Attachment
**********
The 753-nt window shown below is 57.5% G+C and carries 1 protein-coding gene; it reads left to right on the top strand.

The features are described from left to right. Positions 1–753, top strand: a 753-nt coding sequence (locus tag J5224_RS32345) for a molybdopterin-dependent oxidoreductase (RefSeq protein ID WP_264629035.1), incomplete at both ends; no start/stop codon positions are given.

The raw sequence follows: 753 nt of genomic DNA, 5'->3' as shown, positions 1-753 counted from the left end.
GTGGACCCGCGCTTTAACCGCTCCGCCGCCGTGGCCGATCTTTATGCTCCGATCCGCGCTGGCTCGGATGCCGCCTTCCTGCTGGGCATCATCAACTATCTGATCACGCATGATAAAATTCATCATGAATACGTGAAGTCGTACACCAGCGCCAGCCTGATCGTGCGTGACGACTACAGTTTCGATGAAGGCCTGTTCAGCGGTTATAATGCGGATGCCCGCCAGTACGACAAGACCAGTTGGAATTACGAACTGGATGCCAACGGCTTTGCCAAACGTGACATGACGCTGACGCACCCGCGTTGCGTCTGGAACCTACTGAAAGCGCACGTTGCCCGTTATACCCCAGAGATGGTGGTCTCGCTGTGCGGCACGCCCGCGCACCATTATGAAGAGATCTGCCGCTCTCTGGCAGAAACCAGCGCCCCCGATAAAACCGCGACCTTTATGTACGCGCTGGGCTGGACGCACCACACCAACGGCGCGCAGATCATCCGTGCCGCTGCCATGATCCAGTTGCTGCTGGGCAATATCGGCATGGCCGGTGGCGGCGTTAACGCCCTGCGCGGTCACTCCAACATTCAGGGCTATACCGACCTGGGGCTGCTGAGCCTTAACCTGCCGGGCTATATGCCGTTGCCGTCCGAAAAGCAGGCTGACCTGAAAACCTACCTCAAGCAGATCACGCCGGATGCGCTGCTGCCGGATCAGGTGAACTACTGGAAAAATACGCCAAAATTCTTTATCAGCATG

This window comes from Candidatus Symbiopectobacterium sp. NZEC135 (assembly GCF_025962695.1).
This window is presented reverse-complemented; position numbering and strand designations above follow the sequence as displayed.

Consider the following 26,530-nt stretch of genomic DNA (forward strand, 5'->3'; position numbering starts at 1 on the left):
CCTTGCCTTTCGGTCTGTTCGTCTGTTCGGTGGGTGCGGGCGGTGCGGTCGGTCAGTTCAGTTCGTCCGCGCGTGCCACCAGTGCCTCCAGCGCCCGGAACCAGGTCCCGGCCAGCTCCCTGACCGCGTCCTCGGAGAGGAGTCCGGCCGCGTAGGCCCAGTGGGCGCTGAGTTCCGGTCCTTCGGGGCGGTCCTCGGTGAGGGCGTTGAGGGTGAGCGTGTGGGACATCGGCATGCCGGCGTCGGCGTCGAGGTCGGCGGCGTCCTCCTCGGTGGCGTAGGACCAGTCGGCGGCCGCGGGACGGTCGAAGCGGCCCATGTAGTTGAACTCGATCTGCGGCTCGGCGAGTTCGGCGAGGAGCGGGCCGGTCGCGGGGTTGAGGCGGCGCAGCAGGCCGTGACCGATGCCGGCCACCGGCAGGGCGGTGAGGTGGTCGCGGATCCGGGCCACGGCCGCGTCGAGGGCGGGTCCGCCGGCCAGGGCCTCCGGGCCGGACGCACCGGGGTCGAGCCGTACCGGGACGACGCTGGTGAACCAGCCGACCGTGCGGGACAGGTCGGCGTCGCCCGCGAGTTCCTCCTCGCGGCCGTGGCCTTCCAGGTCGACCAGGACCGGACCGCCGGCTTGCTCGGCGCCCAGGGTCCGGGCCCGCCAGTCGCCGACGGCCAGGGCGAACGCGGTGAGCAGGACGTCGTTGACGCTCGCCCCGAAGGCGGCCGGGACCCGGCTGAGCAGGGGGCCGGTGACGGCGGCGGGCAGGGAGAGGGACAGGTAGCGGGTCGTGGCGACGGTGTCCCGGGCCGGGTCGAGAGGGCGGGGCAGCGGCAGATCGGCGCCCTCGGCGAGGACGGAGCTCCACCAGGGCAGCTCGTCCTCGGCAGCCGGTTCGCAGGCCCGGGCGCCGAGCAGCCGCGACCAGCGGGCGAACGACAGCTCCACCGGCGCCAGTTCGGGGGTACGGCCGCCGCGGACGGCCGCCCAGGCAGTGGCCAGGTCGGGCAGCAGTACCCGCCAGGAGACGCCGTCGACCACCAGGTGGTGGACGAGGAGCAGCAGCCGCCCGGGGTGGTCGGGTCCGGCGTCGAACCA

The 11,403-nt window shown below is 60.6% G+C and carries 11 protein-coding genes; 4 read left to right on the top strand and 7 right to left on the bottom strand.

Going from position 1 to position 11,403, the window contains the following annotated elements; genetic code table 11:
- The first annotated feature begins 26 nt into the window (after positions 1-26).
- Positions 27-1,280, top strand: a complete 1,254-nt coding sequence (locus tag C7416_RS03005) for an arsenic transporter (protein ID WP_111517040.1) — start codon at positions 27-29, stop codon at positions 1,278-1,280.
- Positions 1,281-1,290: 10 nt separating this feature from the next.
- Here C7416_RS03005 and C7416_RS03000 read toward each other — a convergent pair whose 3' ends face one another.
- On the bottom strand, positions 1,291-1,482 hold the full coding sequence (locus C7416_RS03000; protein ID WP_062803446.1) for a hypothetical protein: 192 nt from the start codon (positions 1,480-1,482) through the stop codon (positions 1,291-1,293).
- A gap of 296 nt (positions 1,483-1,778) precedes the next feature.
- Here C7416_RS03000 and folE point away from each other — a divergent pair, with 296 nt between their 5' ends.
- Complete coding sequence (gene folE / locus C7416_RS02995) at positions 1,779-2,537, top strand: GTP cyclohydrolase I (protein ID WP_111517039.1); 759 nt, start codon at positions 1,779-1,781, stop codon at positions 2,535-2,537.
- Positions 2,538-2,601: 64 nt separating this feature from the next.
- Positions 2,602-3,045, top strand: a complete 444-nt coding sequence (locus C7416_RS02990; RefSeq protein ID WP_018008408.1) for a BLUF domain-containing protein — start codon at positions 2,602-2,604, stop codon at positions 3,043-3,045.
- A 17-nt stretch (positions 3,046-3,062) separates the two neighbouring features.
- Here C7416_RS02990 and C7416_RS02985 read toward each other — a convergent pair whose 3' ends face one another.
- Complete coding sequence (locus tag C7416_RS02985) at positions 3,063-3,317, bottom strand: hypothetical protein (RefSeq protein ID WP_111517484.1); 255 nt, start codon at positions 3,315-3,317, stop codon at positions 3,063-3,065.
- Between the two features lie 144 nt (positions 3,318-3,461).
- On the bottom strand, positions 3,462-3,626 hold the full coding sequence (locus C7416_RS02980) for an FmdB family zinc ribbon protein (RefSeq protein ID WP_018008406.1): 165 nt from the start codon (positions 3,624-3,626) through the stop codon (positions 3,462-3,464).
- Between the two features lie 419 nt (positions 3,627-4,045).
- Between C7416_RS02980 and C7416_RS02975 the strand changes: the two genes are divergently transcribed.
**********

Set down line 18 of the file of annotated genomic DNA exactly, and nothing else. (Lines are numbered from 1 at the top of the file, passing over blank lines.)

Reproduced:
- Complete coding sequence (gene folE / locus C7416_RS02995) at positions 1,779-2,537, top strand: GTP cyclohydrolase I (protein ID WP_111517039.1); 759 nt, start codon at positions 1,779-1,781, stop codon at positions 2,535-2,537.